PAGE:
Saturday, June 13, 2009

WWDD: Standing Up To Injustice

Book 5 is probably the book in the series where we see Dumbledore the least. Near the end we find that this was intentional on his part; fearing that the connection between Harry and Voldemort could be used in a negative way, he purposefully distanced himself from Harry as a protective measure. And since we’re viewing events through the lens of Harry’s experience, we obviously don’t see very much of Dumbledore because of this.

Order of the Phoenix is possibly my favorite book in the series (I’m wavering right now… I need a good reread of all 7 before I can pick just one fave). You’ve got one of the scariest literary villains to ever grace the page (and no, I’m not talking about Voldemort. Hint: think pink), you’ve got issues like censorship and corruption in government, you’ve got these kids going through the emotional range of puberty, from teen angst (ALL CAPS ANYONE!?!?) to first love (one very “wet” smooch below the Nargle-infested mistletoe). Lots of great stuff, lots of stuff about which I’m sure Dumbledore would have had great wisdom to share, but we don’t get to see that.

I guess I’m most interested in what Dumbledore would do in the face of someone like Umbridge, someone who’s doing their utmost to take away civil liberties and to force a regime that promotes, among other things, media control, censorship, and prejudice.

And knowing Dumbledore like I feel we all do after reading 7 books, I know he’s opposed to these things and I feel like I should be able to write with some assurance that put in a situation where he was faced with injustices of this kind he would do something to stop it.

But if you look at Book 5, what do you see?

Umbridge enacts truly cruel and abusive punishments on Harry in detention.
Dumbledore does nothing to stop this.

Umbridge bans activities, social interaction, intellectual intercourse, and media consumption.
Dumbledore does nothing to stop this.

Umbridge fires a teacher for not meeting Ministry standards (granted, she was a crazy old bat, but still…)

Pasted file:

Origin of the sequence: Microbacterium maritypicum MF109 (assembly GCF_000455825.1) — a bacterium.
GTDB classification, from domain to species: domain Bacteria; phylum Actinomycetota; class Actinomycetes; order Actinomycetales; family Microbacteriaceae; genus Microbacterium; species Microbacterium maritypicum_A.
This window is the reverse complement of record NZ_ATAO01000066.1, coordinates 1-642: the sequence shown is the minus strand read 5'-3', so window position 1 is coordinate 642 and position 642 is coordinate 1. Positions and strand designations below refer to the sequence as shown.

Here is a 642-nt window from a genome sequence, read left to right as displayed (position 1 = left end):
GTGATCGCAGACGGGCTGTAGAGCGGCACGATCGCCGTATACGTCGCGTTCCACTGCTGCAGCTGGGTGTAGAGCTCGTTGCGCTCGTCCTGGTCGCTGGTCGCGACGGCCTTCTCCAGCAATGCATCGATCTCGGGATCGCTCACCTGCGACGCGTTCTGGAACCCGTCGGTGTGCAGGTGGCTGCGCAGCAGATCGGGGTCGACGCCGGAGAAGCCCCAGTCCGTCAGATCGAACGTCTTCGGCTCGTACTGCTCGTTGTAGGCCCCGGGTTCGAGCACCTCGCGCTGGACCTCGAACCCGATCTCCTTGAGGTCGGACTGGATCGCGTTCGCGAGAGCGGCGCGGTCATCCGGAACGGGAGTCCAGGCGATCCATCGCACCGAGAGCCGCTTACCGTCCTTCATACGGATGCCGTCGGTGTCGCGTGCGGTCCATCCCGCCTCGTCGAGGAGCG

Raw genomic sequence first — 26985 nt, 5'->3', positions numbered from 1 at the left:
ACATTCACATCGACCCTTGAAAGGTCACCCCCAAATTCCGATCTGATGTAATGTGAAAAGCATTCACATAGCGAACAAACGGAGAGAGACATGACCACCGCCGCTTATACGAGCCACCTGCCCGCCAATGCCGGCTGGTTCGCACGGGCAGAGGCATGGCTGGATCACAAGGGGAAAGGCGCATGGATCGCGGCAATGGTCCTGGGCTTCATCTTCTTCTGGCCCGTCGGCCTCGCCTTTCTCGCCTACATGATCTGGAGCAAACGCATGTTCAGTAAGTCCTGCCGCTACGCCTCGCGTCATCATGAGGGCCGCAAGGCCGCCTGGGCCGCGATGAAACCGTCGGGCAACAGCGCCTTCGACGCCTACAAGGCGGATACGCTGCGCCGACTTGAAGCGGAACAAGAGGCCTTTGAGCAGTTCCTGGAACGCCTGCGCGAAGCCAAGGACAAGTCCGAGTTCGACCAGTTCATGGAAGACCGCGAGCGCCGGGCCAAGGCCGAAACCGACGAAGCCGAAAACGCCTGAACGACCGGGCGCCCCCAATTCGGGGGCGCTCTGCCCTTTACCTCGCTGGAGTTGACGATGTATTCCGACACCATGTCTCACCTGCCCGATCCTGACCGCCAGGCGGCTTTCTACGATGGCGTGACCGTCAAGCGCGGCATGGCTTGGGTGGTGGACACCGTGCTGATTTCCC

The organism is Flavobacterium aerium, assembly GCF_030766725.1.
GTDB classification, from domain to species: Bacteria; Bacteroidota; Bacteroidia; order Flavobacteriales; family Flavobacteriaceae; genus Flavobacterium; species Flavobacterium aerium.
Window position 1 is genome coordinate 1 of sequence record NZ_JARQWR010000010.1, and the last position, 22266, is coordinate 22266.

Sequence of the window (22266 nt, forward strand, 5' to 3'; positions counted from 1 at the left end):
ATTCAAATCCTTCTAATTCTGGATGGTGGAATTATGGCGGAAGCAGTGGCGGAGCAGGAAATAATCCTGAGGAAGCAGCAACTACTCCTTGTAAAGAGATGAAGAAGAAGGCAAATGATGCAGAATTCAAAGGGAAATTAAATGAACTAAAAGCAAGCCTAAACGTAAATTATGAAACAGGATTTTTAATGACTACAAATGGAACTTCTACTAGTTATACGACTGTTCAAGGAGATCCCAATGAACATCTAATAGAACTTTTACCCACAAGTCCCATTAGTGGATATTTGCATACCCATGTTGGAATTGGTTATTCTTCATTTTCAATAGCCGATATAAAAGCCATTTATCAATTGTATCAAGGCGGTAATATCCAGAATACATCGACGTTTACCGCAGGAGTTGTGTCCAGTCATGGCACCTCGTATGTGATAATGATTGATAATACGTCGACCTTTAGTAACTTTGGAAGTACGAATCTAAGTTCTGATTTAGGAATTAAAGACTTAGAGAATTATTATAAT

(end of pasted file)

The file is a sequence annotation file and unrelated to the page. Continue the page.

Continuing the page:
Here we see Dumbledore take some action. While not in a position to restore her teaching post, he does very calmly but firmly insist that Trelawney can remain to live on Hogwarts grounds even though she will not teach. Also, Dumbledore asserts what little powers he has left at Hogwarts at this point by appointing Firenze the centaur to replace Trelawney in the post. Though I’m sure Dumbledore hired him for his skill at Divination, he must also have known that due to her ignorant prejudices, the appointment would seriously bother Umbridge. I see this as a subtle way of him standing up to her.

It isn’t until Chapter 27, though, when the “sneak” reveals Dumbledore’s Army and Fudge is set to have him arrested, that Dumbledore finally stands up. In fact, it’s impossible for me to read this scene without thinking Dumbledore’s pretty badass…

“You seem to be laboring under the delusion that I am going to—what is the phrase? ‘Come quietly.’ I am afraid I am not going to come quietly at all, Cornelius.”

Then he stuns them all with a flash of silver light, issues a few last words to McGonagall, and swoops off. By the end of the chapter I find myself agreeing wholeheartedly with the portrait of Phineas Nigellus: “You know, Minister, I disagree with Dumbledore on many counts…but you cannot deny he’s got style…”

Still, basically Dumbledore, when faced with Umbridge and the threat of the Ministry’s interference at Hogwarts, chose to do nothing until he was placed in a situation where he was forced to act.

So what is that supposed to say to us, exactly?

Well I guess we have to look at context. Dumbledore knew Fudge was looking for an excuse to get him out of the way, being that he was so convinced that Dumbledore was after his job and so afraid to believe that what Dumbledore and Harry were claiming was true. Dumbledore wanted to stay at Hogwarts, where he could ensure the safety of the students and keep a watchful (if distant) eye over Harry. If staying at Hogwarts meant jumping through the Ministry’s hoops, then I guess he decided to grin and bear it. Dumbledore chose to be cautious in the way he stood up to injustice. He considered his position and how he might continue to do the most good as opposed to recklessly diving into the fray.

Now… this contrasts very much with how Harry chose to deal with things. Harry stood up to Umbridge blatantly in classes, declaring before many witnesses that Voldemort was still around. He was outspoken in his contempt for her and her policies, and this cost him dearly. Not only did it leave those lovely stinging words on the back of his hand, but it also caused him and his friends to become Umbridge’s targets.

So which is the better course of action when facing this kind of threat: fly under the radar so that you can stay in a position where you can attempt to influence things for good in subtle ways, or stand up directly to the threat and face the consequences?

I don’t know. I think if Dumbledore had been in a different position, he may have acted more like Harry. But because so much hinged on him, and because he wanted to protect the students by maintaining a presence at Hogwarts for as long as possible, he was forced to take the other course of action.

I think this teaches us that there is more than one way to do the right thing. Sometimes you’re forced to move more slowly or quietly or indirectly than you might like. But it’s important to consider the final outcome and your role in bringing that about when you think about how to act and how to stand up to the people who are attempting to promote injustice in the world.

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